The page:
The makings of modern conservatism in the US
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A farmer plowing badly eroded fields in the upper Tennessee Valley, in the southeastern United States, in the 1930s. Poor farming techniques had damaged much of the farmland in Southern Appalachia by the time of the Great Depression.
Tennessee Valley Authority/Wikimedia Commons
The Republican Party has a reputation for being the party of small government — of keeping bureaucrats out of our lives, homes, and churches. Indeed, President Donald Trump has spent several weeks advocating for the end of the government-sanctioned quarantine in order to reopen the economy. However, the Republican party didn’t always embrace the idea of a whittled-down state.
According to Kathryn Olmsted, professor of history at the University of California Davis, and author of “Right Out of California: The 1930s and the Big Business Roots of Modern Conservatism,” up until about a century ago, conservative business owners saw themselves as allies with the government. The relationship was symbiotic, and corporations viewed the federal government as beneficial to business.
“Corporate agribusiness was used to relying on the government to help it control its workers,” Olmsted said. “And it was very much in favor of a strong government because it was a strong government that built the dams and irrigation canals and tunnels and roads that it needed.”
In the 1930s, though, a shift began. As Franklin Roosevelt’s New Deal began encouraging the formation of unions, the government suddenly became the enemy.
There was an irony to this: Despite misconceptions in the fields, the federal government did not actually aim to extend union protections to farm workers. Instead, they got a helping hand from somewhere else.
“The more conventional union leaders, the American Federation of Labor, they were not interested in trying to organize the farm workers,” Olmsted said. “So, who was left to organize them? It was the Communist Party, which had an ideological commitment to the idea of organizing the least privileged members of society in hopes of turning them into a revolutionary force.”
Agribusiness watched their workers go on strike and saw their positive relationship with the government crumble.
“The corporate growers in California began to sort of wake up and say, ‘This whole program, which at first we thought was fine because we were getting agricultural subsidies and we were getting more infrastructure projects, we see the government now as a force for evil instead of a force for protecting the markets,’” Olmsted said.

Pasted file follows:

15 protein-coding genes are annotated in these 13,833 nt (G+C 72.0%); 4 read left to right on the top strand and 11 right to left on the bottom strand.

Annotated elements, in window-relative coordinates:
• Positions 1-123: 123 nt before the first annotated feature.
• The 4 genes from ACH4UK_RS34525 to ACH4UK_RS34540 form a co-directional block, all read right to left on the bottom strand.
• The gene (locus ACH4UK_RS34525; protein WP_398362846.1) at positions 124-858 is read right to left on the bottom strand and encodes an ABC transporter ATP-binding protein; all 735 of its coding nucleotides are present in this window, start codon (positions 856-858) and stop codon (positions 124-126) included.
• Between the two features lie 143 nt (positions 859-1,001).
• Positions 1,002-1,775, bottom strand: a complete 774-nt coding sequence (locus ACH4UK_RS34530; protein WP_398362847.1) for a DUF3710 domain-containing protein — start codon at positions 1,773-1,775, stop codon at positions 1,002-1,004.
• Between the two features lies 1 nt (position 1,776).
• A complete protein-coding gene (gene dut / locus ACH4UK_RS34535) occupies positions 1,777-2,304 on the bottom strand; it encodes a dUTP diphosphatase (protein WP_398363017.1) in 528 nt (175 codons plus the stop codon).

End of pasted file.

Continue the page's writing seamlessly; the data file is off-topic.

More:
With this realization, California conservatives began to organize against the labor movement to great effect. Some of the tactics that were created in this era are still employed today. There was fake news, a brand-new political consulting firm, and even dark money at play. Olmstead said that conservatives claimed that FDR was a threat to traditional gender and racial hierarchies, that he was “friendly to communistic ideas,” and that he would destroy the family and the church as they knew it.
Despite these new political maneuvers (which did win big elections for conservatives at the time), Olmsted said that modern historians have largely thought the “Old Right” of the 1930s, which championed isolationism and nationalism, had lost. But today, the echoes of the “Old Right” aren’t hard to find in our politics. While there’s been a split in conservatism, where neo-conservatives are largely divorced from the anti-semitic and nationalist roots of the 1930s, there are also paleo-conservatives who stay closer to the original Great-Depression approach.
“The ‘Never Trump’ conservatives, I think, oppose Trump now because they see him as the direct heir of the conservatives that I write about in the 1930s. That he’s more of a paleo-conservative than a neo-conservative, and he’s not a betrayal of the conservative movement; he’s a betrayal of the neo-conservative movement,” Olmsted said.
Today, there are some who see “big-government conservatives” gaining power in the party, but it may be that the current White House shows the impact of the past.
Sarah Leeson is associate producer on Innovation Hub. Find her on Twitter at @sarahbration.